Aleister Crowley, the Hermetic Order of the Golden Dawn, and the religion of Thelema
Daniel David Palmer and early Chiropractic medicine.
Anton Mesmer, Mesmerism, and Animal Magnetism
Marie Laveau, the Voodoo Queen of New Orleans
Spiritualism, mediums, psychics, etc.
Ghosts, ectoplasm, etc.
Anything interesting that is connected to or similar to any of the above that fits into the Victorian/Edwardian period.

There was a movement to try to investigate so-called psychic phenomena in an alleged scientific manor. Words like "clairvoyance" and "precognition" were coined to replace words like "second sight", "shining", "feyness", etc., in an attempt to give the appearance of a serious field of scientific study rather than just a collection of superstitions.

The "magic" of the era had a distinctive feel to it; different from (for example) the magic of a Dungeons and Dragons wizard. It was publicized and not concealed away in Hogwarts land. That is something that really should be kept in mind.
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« Reply #7 on: May 02, 2018, 11:48:18 pm »

You might want to research "real" magic in the 19th and early 20th century. There was a lot of activity in the area of occultism and pseudoscience, and I've long thought that the real history in this area would be a good springboard for fictional magic in a steampunk setting.

Things to research:
Madam Helena Petrovna Blavatsky and Theosophy
Edward Bulwer Lytton's The Coming Race
Joseph Smith, douser, skryer, occultist, bunko artist, and founder of the Mormon Church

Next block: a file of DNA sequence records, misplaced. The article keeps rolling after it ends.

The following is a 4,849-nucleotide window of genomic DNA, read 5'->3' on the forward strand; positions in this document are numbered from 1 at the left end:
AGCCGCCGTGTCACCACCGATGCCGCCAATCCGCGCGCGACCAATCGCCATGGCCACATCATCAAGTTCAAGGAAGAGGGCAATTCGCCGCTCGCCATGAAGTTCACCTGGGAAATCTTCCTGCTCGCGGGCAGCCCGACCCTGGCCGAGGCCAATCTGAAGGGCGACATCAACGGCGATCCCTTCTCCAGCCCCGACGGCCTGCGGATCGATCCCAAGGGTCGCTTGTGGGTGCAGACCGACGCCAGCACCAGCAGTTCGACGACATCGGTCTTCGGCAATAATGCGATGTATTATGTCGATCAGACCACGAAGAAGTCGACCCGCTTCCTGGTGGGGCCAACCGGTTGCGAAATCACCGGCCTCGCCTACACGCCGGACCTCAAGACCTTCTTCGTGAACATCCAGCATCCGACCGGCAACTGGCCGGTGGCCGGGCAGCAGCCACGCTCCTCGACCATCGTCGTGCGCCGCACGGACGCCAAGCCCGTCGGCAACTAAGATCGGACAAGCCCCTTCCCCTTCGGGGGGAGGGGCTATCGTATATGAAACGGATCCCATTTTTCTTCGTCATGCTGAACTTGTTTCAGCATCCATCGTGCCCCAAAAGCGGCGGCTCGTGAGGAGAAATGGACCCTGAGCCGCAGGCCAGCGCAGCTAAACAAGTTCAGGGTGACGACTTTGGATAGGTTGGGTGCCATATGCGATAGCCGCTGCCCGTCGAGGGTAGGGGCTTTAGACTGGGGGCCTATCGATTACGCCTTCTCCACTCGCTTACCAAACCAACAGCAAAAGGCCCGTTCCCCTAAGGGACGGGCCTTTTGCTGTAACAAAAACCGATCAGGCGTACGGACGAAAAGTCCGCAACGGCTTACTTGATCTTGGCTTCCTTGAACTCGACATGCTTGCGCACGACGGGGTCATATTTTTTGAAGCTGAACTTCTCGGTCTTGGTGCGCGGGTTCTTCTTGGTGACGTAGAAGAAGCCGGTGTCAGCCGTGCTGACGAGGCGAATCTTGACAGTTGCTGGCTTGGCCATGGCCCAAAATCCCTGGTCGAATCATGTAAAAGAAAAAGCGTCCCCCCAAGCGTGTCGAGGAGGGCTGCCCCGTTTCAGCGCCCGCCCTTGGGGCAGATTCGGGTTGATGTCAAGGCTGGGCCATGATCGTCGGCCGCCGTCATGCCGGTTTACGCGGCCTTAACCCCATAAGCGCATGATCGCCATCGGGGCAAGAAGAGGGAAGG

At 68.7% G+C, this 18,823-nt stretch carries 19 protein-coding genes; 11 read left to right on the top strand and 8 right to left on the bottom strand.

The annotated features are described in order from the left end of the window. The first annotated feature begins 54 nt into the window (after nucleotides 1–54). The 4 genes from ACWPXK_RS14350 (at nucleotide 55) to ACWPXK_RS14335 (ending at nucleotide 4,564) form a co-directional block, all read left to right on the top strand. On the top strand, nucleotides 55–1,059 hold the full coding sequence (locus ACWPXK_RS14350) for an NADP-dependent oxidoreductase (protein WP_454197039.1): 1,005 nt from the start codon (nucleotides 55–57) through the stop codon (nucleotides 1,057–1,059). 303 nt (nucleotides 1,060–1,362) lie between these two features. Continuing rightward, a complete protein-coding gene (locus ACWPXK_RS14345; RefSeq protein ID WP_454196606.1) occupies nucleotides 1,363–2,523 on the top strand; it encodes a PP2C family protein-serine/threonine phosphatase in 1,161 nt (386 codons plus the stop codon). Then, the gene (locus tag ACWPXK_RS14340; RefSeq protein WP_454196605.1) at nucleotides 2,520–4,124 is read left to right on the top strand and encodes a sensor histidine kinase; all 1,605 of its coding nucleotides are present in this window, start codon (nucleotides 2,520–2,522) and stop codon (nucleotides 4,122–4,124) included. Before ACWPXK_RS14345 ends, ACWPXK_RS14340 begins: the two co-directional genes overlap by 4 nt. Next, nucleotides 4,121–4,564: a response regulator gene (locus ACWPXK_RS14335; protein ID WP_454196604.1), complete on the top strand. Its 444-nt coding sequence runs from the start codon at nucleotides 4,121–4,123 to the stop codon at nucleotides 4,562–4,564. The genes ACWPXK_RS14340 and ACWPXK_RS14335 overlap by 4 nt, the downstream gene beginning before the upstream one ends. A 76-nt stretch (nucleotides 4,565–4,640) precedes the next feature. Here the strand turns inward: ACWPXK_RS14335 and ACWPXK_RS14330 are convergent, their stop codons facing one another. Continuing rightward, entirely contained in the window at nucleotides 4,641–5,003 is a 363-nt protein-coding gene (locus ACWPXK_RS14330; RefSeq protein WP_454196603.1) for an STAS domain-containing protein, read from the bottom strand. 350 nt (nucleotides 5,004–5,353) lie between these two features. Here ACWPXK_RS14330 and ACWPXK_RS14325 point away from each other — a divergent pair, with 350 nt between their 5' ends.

Aleister Crowley, the Hermetic Order of the Golden Dawn, and the religion of Thelema
Daniel David Palmer and early Chiropractic medicine.
Anton Mesmer, Mesmerism, and Animal Magnetism
Marie Laveau, the Voodoo Queen of New Orleans
Spiritualism, mediums, psychics, etc.
Ghosts, ectoplasm, etc.
Anything interesting that is connected to or similar to any of the above that fits into the Victorian/Edwardian period.

There was a movement to try to investigate so-called psychic phenomena in an alleged scientific manor. Words like "clairvoyance" and "precognition" were coined to replace words like "second sight", "shining", "feyness", etc., in an attempt to give the appearance of a serious field of scientific study rather than just a collection of superstitions.

The "magic" of the era had a distinctive feel to it; different from (for example) the magic of a Dungeons and Dragons wizard. It was publicized and not concealed away in Hogwarts land. That is something that really should be kept in mind.

Some of our maker members played around with that idea well. Remember the "Soul Harvester" of Will Rockwell? It had a great pseudo science feel to it. There is a meeting between technologay and fanstasy somewhere. Life was more fun when we really didn't know what made the world go around.
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« Reply #8 on: May 03, 2018, 10:32:07 pm »



 There is s certain alchemy to steampunk- along with  a lot of smoke and mirrors
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« Reply #9 on: June 08, 2018, 05:45:28 am »


While I haven't seen that directly, there are other genres of art outside of Steampunk proper which have done something similar. If you are old enough you will recognize the name "Full Metal Alchemist." This is a Steampunk-ish Japanese Anime/Manga/Movie franchise which I got to see about 20 years ago (Sweet Jesus, I'm old!).

JW


Just a note; many more will hear of Full Metal now, as Netflix has remade it into a movie.
« Last Edit: June 10, 2018, 05:52:50 am by Captain Steele Tear » Logged

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« Reply #10 on: August 28, 2018, 01:36:40 pm »

If I may mention something, the tabletop game Malifaux includes both magic and steampunk technology, most notably the Arcanists faction. A group of illegal magic users and smugglers under the cover of The Miners and Steamfitters Union
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« Reply #11 on: September 08, 2018, 10:51:07 am »

Whenever I think of steampunk, there's no way to me to not include magic.